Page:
Based on my time at MedHealth, I have learned that non-profit work depends on the time and energy invested individuals. Constant flows of ideas and inspiration keep organizations these organizations alive. I admire how leaders like Stacey Frankovich and Paul Riser open their hearts and minds from people from all walks of life with the goal of expanding their networks and finding new pathways for innovation. The meetings I attended for MedHealth surprised me because employees, contractors, and partners came from wildly diverse backgrounds. Oftentimes, I struggled to understand the connections between these individuals. That said, Paul Riser exposed me to important concept in nonprofit work that I did not understand before: nonprofits operate at the intersection of multiple areas of social impact. To be truly successful, they must bring diverse stakeholders together.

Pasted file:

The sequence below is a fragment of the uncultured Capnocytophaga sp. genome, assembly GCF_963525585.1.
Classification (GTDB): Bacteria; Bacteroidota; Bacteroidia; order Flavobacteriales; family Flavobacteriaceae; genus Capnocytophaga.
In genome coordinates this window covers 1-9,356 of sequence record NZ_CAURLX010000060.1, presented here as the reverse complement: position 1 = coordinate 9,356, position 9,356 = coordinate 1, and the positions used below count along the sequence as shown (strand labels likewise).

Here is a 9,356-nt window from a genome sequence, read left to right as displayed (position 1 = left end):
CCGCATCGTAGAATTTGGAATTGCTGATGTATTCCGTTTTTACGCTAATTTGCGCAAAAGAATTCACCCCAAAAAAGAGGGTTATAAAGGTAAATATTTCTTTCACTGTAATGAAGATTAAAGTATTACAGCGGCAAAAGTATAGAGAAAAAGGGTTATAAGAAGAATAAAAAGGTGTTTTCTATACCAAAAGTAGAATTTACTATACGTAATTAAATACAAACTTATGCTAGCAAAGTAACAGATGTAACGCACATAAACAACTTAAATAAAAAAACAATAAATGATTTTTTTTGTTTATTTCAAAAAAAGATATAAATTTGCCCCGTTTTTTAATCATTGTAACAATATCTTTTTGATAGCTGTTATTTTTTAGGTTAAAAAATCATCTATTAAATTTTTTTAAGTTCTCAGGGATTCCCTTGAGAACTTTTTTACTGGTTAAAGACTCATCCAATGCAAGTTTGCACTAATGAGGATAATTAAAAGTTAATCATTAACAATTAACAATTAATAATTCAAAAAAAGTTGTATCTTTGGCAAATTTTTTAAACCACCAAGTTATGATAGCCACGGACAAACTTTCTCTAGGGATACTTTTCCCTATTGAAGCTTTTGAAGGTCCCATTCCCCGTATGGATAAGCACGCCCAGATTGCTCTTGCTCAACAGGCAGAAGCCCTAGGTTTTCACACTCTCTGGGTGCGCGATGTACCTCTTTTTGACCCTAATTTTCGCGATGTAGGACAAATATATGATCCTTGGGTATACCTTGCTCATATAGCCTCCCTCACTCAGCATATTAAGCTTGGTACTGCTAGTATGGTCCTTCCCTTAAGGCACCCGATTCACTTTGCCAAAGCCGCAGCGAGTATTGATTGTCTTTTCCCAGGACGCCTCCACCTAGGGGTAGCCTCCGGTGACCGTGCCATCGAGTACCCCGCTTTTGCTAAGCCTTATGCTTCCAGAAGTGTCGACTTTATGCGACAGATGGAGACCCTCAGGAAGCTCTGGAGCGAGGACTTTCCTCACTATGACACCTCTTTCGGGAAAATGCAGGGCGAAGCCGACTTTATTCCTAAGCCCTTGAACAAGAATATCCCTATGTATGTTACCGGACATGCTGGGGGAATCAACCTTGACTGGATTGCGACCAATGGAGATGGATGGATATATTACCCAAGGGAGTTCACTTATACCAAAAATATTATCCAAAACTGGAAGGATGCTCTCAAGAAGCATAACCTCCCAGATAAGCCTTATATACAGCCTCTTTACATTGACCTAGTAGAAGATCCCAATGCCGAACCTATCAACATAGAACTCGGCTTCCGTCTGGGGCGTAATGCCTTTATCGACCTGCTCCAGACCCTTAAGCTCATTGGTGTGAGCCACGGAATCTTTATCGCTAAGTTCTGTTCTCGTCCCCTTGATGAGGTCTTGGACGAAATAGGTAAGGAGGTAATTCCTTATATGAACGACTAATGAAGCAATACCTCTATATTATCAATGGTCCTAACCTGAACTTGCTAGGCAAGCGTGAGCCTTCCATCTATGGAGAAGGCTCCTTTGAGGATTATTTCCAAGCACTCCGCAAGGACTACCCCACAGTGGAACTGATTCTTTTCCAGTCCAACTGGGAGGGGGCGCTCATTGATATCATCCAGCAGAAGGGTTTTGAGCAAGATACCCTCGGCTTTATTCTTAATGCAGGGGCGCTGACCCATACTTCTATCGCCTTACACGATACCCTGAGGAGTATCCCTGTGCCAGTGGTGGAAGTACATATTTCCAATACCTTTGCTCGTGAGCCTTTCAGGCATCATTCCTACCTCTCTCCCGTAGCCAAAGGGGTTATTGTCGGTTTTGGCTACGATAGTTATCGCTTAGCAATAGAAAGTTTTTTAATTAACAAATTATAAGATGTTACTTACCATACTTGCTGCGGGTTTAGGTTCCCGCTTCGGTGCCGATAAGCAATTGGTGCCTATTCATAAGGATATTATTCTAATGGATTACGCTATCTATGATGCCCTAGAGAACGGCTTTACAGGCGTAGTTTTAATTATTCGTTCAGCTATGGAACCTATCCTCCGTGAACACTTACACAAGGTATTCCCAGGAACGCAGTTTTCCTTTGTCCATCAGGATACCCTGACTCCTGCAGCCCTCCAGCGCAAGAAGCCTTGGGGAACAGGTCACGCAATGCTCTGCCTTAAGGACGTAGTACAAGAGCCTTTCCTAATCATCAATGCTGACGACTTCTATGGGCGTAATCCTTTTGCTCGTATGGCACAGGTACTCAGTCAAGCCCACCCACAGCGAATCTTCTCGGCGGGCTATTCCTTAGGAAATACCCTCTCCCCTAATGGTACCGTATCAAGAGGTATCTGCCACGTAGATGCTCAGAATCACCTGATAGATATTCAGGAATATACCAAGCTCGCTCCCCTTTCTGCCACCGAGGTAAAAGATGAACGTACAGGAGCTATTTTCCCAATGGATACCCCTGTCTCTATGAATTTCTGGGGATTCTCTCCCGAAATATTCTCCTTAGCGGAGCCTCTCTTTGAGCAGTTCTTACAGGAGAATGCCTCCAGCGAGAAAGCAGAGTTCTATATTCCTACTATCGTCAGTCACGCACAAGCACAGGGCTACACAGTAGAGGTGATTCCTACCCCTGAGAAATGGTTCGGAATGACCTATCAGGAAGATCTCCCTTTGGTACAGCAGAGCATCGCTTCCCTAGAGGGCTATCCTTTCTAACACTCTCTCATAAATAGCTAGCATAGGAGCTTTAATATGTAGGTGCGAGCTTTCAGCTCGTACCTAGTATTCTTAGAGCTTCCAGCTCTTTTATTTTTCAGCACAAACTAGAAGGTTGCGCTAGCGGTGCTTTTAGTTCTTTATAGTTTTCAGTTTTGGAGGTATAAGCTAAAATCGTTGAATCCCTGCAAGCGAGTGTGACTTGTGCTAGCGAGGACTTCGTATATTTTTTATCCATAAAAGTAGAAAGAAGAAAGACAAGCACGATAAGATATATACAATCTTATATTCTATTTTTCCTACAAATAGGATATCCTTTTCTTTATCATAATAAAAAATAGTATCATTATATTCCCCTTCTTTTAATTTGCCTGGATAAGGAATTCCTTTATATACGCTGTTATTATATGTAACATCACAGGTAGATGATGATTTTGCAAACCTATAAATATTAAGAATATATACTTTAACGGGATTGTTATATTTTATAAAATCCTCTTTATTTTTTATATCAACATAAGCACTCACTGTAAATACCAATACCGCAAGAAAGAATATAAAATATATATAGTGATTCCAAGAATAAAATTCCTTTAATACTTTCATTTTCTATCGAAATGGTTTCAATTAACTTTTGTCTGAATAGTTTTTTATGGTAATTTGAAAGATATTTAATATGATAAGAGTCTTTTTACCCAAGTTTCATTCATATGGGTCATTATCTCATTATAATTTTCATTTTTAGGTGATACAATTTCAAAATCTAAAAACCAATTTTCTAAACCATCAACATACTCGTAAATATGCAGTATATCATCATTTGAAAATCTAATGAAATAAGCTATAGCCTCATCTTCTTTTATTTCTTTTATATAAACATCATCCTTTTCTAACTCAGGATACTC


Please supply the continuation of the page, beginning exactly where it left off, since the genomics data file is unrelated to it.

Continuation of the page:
Although the nature of nonprofit work (especially as an intern) is scattered, successful nonprofits stay true to their mission at all costs. I have learned that successful nonprofits require clear long-term strategies for engaging stakeholders in their work. MedHealth meets this challenge in two ways. Firstly, they pursue diverse funding sources. Secondly, they continuously listen and improve. They ground their approach to expanding medical innovation in the actual needs of health systems, entrepreneurs, and Michigan residents alike.